“The reform – enacted by statute in 2011 – was generally interpreted as a typical example of Lib Dem constitutional tinkering and a concession by Cameron to Clegg. In fact, it was a Tory initiative, based on the Conservatives’ assumption that the Conservatives, rather than the LibDems, would be the party that slumped in popularity mid-term. “We have to find a way of stopping Clegg from dumping us,” Osborne told his fellow planners.  The stability of a five-year government was what the markets wanted and the Tories needed.  For that, it was worth trading the traditional right of the Prime Minister to decide the election date.”

(From Matthew D’Ancona’s “In it Together”.)

If the Commons passed a no confidence vote in a government, before the Fixed Terms Parliament Act came into effect, the latter would resign and an election would be called.

That’s what took place in 1979 – on the only occasion since the war in which such a vote has been carried – during the days of James Callaghan’s Labour Government.  He lost by a single vote.  Margaret Thatcher went on to win the election than followed, and then two more.

A key point about the Fixed Terms Act is that it replaces clarity with mystery.  If a no confidence vote in a government is carried, there is no automatic general election under its terms.  Instead, the Commons has 14 days in which to pass a motion of confidence in a new government.  If no such motion is passed in that time, an election then follows.

The Act has no answer to the question: who might try to form such a new government?  The Prime Minister, insistent that he or she can win a vote of confidence within the 14 days?  The Leader of the Opposition, making the same claim?  Someone else?

Its silence was deliberate.  “We left all that to politics,” one source who was involved in drawing up the Act told ConservativeHome.  Another reading of the same words is: “we dumped the Queen in it”.  For she must ask someone to form a government, or at least to try to.

Let us now try to imagine how theory might now work in practice..

Were Boris Johnson to lose a vote of confidence in early September, he might calculate that, if 14 days pass afterwards, no election can take place until after October 31 – whether or not the present Commons can produce an alternative government.  In which case – hey presto! – Brexit will happen.

So he would presumably ask the Queen to give him 14 days to form a new government.  Such a request would not be absurd.  For it might be that some Conservative MPs who voted for a no confidence motion to turn him out might also vote for a confidence motion to put him back in.  Other MPs could do the same, too.

This is because there is a difference between bringing down a government, with no election necessarily following, and not putting in a government, if an election must follow the Commons’ refusal to do so.  To put it more plainly, Tory MPs and others might vote for Johnson second time round, rather than face an election that could return Jeremy Corbyn as Prime Minister.

“Look, Liz – give me a chance to have another go,” Johnson might say – or words to that effect.  “I can win that vote of confidence: I really can.”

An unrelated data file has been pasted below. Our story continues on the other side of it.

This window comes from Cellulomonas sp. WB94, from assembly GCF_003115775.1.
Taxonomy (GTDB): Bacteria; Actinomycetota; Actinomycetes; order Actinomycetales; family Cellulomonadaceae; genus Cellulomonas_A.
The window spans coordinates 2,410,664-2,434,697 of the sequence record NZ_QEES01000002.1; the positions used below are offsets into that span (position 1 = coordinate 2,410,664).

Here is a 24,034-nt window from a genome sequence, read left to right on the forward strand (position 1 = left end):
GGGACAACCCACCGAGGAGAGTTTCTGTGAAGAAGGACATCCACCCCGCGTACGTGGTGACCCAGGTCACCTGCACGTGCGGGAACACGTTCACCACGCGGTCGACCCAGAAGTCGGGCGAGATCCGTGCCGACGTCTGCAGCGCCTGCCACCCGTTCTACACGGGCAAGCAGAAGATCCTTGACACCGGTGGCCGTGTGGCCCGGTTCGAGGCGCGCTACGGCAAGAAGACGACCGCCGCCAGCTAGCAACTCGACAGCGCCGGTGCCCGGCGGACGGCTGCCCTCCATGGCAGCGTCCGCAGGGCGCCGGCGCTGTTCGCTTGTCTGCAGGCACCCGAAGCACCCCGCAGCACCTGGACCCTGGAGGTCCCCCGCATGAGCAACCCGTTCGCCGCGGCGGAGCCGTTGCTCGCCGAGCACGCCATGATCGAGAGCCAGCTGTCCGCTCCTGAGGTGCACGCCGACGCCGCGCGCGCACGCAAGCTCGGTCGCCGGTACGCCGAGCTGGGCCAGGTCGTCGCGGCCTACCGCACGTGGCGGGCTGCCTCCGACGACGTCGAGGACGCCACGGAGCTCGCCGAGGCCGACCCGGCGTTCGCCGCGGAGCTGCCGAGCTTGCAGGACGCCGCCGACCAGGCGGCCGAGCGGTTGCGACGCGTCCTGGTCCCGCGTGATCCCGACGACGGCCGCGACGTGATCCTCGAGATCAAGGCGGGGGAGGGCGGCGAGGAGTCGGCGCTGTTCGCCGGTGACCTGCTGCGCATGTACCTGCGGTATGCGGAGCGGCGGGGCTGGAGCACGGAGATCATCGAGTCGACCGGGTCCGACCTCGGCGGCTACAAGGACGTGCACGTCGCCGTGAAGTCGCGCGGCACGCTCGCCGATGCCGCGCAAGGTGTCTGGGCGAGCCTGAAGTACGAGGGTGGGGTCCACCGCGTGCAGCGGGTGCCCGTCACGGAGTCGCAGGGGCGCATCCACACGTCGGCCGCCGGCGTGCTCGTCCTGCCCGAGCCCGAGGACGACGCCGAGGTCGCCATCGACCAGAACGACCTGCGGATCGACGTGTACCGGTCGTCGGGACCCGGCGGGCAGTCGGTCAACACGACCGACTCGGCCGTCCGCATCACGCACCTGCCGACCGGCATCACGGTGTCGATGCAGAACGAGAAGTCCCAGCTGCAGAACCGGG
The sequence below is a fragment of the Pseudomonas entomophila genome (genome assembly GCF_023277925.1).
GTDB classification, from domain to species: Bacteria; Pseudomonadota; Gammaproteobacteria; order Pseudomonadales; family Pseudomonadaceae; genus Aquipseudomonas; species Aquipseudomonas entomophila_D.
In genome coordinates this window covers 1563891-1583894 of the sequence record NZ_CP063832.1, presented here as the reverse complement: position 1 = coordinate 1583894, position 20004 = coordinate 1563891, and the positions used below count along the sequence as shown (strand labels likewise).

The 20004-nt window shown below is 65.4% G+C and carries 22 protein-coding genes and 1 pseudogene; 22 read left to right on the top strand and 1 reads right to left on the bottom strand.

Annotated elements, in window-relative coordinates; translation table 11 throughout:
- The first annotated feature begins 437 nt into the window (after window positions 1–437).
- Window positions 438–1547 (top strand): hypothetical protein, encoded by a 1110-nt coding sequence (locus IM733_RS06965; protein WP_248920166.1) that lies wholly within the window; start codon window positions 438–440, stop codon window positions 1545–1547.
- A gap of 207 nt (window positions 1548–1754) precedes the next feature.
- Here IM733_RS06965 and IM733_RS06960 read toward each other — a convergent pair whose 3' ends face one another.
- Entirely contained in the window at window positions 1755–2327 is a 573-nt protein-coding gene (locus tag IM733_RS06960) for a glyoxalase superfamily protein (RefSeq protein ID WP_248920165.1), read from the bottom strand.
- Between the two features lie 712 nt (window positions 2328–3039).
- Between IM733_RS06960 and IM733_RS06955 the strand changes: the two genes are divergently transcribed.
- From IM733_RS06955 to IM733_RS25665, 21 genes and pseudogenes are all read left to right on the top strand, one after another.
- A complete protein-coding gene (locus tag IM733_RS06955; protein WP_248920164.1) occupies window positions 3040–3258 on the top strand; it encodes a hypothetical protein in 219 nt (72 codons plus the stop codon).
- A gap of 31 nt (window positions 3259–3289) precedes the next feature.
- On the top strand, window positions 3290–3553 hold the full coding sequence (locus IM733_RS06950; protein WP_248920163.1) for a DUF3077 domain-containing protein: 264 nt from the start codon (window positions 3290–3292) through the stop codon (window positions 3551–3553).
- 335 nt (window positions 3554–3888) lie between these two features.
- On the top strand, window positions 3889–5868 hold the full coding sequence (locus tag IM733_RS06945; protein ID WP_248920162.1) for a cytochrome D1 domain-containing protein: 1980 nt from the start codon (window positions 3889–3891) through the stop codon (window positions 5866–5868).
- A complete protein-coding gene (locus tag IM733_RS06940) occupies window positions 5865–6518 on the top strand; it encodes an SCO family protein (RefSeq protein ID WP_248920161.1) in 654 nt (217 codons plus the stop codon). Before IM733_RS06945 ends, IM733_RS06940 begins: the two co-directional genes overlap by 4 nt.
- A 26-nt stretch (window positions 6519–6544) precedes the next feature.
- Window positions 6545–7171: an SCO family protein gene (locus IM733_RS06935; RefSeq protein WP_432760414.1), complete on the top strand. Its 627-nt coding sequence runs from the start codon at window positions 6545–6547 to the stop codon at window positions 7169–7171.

And given the silence of the Act on the matter, the Queen might say…well, she would be entitled to say more or less anything she likes.  She might say: “Good on you, Bozza – more power to your arm”.  Or she might say: “That’s not what I’m told, so I’m firing you – and sending for that nice Mr Corbyn”.  Or she might say: “Do you know what?  I’ve been thinking.  I’m told that the Commons will go for government of national unity.  I rather like the look of that Dominic Grieve.  So I’m going to send for him.”

For Grieve, read Hillary Benn.  Or Ken Clarke.  Or Yvette Cooper.  Or Oliver Letwin.  Or Chris Bryant.  OK, it almost certainly wouldn’t be the last, but we wanted to check that you are still with us.  Anyone for Nick Boles?

The still point in this turning world is that a Prime Minister must always be in place  The Queen’s Government must be carried on.  Either Johnson must be allowed to try to form a new government, in the event of this one losing a confidence vote, or someone else must be allowed to have a go.  If the last happens, Johnson will become the first Prime Minister to be sacked by the monarch since William IV dismissed Lord Melbourne in 1834.

So what’s your best guess at what might happen if Johnson loses a no confidence vote, given all the above?

We have no idea.  But the landscape would be less bleak for Johnson in such a circumstance than it might appear.  It is by no means certain that all Labour MPs would back Corbyn in a confidence vote – let alone a majority of the Commons.  Are Grieve and company really bent on installing a Marxist government?

Nor is it obvious that the Commons would vote in favour of a government of national unity headed by some grand panjamdrum.  Most Conservative MPs wouldn’t.  And nor would most Labour MPs, surely: fear of deselection, at the very least, would keep them clinging to Corbyn.

And why would Corbyn stand aside, even for a brief period, so that Sir Hillary Letwin can step forward?  Just imagine Seumas Milne’s reaction to the proposal, plus that of the other three Ms: Karie Murphy, Andrew Murray and Len McCluskey.  Oh, and add a fifth M: Momentum.

So the Fixed Terms Act could turn out, in effect, to allow Johnson a second bite at the cherry – one that would otherwise be denied to him.  The Commons might none the less find a way of extending or revoking Brexit.  But the Prime Minister should be grateful for small mercies.  And for this one he can apparently thank…George Osborne.